First Lines, Last Word...

By Charlotte Bennardo

The theme this month is first lines or international creativity. I'm going with first lines.

Once you start attending writing conferences and meet with editors and agents, they emphasize the importance of the 'hook' or the first line to pull readers in. We spend so much time writing and re-writing the beginnings of our novels, and especially the first line.

Photo courtesy of Pexels, Inc.

But what makes a great first line? I did some perusing around the net to see what people considered was the best. I checked the Top 100 Opening Lines as chosen by the American Book Review. Hmmm. I stopped at the first 50. They seem to favor certain classic authors, it didn't matter that a lot of these first lines would be red-inked by editors today (too wordy, too long, too passive), and none were written after 1999. So I checked with Gawker. A few more current titles, but still, I was not impressed. (I'm not going to tell you which ones I thought were dumb; look for yourself and decide.)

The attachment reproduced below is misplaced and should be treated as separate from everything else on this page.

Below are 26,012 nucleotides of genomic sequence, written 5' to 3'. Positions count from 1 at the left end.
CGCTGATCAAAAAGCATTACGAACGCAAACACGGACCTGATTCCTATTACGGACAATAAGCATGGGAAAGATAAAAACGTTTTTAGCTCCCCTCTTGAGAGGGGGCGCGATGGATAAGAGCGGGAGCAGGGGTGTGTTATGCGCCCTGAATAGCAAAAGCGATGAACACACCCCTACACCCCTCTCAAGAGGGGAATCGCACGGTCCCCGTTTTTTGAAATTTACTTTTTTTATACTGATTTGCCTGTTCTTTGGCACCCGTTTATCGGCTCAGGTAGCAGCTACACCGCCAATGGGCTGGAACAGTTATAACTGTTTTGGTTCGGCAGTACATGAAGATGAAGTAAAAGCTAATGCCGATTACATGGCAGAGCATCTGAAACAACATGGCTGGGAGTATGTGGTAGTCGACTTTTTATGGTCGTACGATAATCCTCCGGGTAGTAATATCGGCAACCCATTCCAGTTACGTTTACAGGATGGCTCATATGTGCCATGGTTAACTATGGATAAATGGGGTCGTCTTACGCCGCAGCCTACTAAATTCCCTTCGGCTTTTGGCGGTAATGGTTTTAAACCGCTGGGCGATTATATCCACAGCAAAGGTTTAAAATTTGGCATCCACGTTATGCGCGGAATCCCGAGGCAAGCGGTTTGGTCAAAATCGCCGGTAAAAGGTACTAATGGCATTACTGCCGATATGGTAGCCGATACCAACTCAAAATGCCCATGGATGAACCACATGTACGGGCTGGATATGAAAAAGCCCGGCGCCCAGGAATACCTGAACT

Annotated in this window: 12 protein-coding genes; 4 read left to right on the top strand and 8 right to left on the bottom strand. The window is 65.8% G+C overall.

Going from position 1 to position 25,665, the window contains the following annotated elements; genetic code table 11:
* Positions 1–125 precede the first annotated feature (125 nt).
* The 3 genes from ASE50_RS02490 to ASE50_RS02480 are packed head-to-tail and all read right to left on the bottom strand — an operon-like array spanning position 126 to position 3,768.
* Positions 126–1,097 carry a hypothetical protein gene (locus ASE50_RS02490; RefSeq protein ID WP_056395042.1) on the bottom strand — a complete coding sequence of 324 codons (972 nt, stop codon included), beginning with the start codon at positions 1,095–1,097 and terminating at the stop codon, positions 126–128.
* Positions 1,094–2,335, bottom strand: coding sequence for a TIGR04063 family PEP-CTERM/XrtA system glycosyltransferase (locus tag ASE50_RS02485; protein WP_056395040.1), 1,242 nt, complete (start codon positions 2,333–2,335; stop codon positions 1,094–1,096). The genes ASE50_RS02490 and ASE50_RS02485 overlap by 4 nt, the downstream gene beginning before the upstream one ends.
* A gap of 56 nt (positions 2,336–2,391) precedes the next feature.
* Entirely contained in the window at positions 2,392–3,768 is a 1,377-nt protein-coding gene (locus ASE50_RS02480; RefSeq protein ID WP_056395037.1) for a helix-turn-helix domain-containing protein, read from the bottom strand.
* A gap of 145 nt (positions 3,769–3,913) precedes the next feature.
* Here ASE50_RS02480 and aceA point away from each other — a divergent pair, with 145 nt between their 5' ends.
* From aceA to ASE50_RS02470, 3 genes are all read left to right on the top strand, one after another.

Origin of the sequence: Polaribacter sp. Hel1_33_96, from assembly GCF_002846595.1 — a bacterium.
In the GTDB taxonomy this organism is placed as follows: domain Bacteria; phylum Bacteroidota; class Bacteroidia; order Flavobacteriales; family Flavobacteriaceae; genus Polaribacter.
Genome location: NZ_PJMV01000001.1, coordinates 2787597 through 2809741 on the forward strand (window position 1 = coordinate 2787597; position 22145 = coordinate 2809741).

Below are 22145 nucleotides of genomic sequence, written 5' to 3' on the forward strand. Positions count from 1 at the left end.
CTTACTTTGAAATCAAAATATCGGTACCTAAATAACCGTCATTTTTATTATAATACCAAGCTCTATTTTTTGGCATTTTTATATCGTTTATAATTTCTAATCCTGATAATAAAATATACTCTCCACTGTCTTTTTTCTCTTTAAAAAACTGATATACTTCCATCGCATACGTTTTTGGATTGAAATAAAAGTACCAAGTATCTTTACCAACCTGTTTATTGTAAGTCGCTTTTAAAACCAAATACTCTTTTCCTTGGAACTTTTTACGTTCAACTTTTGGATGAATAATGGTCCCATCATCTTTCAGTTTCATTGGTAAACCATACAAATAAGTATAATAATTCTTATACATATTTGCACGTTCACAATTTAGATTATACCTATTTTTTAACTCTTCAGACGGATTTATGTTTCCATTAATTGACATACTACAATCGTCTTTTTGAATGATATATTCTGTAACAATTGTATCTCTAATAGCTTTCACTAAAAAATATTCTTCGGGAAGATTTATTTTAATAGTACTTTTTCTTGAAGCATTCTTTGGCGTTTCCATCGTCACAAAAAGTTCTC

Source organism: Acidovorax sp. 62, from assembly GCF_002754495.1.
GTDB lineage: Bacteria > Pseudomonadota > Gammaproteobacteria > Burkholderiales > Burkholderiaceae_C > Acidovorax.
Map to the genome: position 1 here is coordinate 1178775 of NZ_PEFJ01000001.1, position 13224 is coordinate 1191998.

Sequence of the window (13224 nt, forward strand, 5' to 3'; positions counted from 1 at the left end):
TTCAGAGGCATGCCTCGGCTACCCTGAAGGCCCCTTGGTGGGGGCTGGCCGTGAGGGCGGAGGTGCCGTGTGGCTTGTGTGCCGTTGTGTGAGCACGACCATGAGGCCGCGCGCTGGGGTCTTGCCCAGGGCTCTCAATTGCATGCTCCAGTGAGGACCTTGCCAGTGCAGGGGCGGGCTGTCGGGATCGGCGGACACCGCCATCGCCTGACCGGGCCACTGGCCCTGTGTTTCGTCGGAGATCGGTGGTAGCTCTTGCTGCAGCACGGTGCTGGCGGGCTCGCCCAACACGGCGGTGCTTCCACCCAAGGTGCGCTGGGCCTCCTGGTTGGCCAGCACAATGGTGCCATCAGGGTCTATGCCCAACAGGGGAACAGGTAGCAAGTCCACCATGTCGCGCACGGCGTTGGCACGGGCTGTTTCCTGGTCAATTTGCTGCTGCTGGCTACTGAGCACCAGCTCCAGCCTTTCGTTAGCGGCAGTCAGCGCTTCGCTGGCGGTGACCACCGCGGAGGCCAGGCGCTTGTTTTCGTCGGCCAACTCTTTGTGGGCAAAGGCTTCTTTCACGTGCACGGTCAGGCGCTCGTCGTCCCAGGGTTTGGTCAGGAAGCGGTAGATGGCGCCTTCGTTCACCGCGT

But first lines are subjective like the books themselves; some will hate it, some love it, and sometimes who knows what the writer/editor/critics were thinking. We writers put a lot of thought and revision into our first lines, but if the first line doesn't pull you in, skip to the second or third line or even the next chapter.

Here are a few more Best First Lines from other sources:

Signature Reads


Bored Panda


Happy reading!


  1. One of my all time favorites from MG literature is: "There was once a boy named Milo who didn't know what to do with himself -not just sometimes, but always." from the PHANTOM TOLLBOOTH by Norton Juster


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